“I want everybody to be peaceful right now but people are torn and hurt because they’re tired of seeing black men die constantly, over and over again,” Philonise told CNN.
“I understand and I see why a lot of people are doing a lot of different things around the world. I don’t want them to lash out like that, but I can’t stop people right now. Because they have pain. They have the same pain that I feel. I want everything to be peaceful, but I can’t make everybody be peaceful. I can’t. It’s hard.”
Read more here.
11:00 GMT – Twitter flags and hides Trump’s tweet that ‘glorified violence’
Twitter has, for the first time, flagged and hidden a tweet by Trump, saying he violated Twitter’s rules about glorifying violence.
Trump took to Twitter on Friday, saying “when the looting starts, the shooting starts”, in reference to nationwide protests that followed the deadly arrest of George Floyd, an unarmed Black man, in Minneapolis.
Twitter flagged the second tweet with a disclaimer, saying: “This Tweet violated the Twitter Rules about glorifying violence. However, Twitter has determined that it may be in the public’s interest for the Tweet to remain accessible,” allowing the public to still view the tweet by clicking on “View”.
Read more here.
09:00 GMT – Protests over deadly arrest rock US’s Minneapolis
Protests erupted across the United States on Thursday night as anger over the death of George Floyd, an unarmed Black man, intensified, with some demonstrators gaining access to a police precinct in Minneapolis, Minnesota, and setting sections of the building on fire.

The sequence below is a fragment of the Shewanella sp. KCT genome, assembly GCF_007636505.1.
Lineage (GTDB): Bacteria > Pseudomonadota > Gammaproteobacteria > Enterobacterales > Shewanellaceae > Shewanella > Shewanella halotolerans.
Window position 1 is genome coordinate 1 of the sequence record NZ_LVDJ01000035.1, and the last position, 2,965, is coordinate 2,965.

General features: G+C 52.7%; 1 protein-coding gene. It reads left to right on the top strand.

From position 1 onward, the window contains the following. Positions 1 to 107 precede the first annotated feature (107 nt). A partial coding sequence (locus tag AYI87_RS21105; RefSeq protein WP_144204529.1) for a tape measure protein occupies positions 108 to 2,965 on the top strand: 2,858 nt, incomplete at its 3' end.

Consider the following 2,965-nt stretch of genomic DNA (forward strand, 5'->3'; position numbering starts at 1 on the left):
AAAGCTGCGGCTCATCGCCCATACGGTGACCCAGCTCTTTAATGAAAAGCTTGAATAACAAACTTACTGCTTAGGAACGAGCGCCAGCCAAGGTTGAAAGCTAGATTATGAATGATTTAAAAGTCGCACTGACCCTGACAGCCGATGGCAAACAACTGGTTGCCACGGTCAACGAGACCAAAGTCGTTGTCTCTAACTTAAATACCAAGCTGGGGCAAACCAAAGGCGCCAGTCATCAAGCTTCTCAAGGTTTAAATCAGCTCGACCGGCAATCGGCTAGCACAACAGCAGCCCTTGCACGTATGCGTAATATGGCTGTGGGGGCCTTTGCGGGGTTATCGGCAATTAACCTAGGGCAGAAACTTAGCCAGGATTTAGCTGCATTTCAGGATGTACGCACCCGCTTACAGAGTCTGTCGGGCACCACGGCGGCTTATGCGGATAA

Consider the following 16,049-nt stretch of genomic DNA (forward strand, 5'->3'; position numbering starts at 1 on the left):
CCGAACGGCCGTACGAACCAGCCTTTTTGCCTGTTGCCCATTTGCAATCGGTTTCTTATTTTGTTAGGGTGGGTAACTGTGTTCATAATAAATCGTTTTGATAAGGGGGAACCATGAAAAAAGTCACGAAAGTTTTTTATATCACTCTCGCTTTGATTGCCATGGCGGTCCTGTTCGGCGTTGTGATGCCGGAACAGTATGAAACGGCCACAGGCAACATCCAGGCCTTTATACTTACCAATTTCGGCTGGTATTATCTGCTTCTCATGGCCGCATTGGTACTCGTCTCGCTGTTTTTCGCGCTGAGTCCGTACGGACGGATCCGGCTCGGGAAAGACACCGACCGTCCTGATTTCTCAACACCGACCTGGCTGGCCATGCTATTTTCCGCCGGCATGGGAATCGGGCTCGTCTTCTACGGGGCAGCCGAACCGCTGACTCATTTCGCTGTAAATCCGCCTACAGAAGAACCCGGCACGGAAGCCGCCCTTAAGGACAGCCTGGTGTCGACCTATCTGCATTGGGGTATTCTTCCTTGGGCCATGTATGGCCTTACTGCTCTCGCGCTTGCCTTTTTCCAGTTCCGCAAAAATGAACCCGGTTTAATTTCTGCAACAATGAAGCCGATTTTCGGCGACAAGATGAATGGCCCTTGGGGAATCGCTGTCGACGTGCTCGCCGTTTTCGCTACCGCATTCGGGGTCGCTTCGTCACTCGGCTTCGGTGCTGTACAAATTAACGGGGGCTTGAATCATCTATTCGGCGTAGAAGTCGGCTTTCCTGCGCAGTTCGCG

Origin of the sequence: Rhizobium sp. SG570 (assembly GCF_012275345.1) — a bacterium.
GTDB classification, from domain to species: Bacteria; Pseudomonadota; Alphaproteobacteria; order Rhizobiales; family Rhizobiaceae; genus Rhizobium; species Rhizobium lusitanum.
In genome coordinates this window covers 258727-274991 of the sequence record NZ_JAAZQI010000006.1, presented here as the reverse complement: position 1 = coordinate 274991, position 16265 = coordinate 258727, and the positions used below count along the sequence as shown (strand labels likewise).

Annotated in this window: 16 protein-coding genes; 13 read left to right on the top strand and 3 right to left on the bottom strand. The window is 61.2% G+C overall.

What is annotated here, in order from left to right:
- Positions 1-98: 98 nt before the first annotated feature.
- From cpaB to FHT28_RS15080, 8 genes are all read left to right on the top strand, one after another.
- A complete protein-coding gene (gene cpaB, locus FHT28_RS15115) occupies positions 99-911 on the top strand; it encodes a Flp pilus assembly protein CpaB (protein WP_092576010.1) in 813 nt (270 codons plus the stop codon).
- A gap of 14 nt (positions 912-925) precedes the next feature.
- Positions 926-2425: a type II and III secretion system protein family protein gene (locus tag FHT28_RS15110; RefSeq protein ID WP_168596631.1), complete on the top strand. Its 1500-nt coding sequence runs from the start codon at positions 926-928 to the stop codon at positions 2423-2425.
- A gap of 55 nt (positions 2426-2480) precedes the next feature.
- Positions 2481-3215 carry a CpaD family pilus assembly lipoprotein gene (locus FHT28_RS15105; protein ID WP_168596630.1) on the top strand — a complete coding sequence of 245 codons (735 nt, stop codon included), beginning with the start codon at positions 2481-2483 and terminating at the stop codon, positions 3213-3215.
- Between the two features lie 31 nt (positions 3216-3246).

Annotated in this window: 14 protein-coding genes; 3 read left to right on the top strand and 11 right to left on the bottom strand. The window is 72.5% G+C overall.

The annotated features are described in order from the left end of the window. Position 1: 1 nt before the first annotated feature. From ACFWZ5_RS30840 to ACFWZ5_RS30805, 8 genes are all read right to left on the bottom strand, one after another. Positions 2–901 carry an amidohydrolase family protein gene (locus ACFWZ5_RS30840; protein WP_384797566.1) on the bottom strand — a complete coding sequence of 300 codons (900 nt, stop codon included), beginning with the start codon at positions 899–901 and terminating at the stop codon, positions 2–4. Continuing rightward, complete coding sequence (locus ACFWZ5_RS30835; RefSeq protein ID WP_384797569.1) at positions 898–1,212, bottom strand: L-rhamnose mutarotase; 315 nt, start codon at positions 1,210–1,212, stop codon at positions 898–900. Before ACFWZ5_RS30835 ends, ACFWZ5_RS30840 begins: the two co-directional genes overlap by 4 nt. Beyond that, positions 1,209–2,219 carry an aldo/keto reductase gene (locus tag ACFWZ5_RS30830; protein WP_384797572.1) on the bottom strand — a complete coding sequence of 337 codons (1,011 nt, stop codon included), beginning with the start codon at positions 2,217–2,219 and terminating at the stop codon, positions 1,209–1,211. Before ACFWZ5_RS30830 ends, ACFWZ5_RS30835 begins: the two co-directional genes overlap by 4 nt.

Read more here.
Hello and welcome to Al Jazeera’s continuing coverage of the protests in the United States over the deadly arrest of George Floyd in Minneapolis, Minnesota. This is Laurin-Whitney Gottbrath in Louisville, Kentucky, and Creede Newton in Washington, DC.
Here are a few things to get caught up:
- George Floyd, unarmed 46-year-old Black man, died on Monday after a white officer used his knee to pin Floyd’s neck down to the ground for several minutes. Floyd can be heard on a bystander video repeatedly pleading with officers, saying “I can’t breathe.” He eventually goes motionless with the officer’s knee still on his neck. (You can read about the deadly incident here.)
- The four officers involved in the incident were fired, but prosecutors have not made a decision on charges, angering Floyd’s family, community leaders and residents.
- Protests erupted across Minneapolis on Tuesday, Wednesday and Thursday. While they have started peacefully, they have descended into chaos and fires. There have been reports of looting and vandalism.
- Protesters on Thursday gained access to the Minneapolis third precinct police building, setting it on fire. A state of emergency has been declared and the National Guard activated.
- Protests have also gripped other parts of the US, including New York City, Louisville, Kentucky, Denver, Colorado and Oakland, California. More protests are scheduled for the weekend.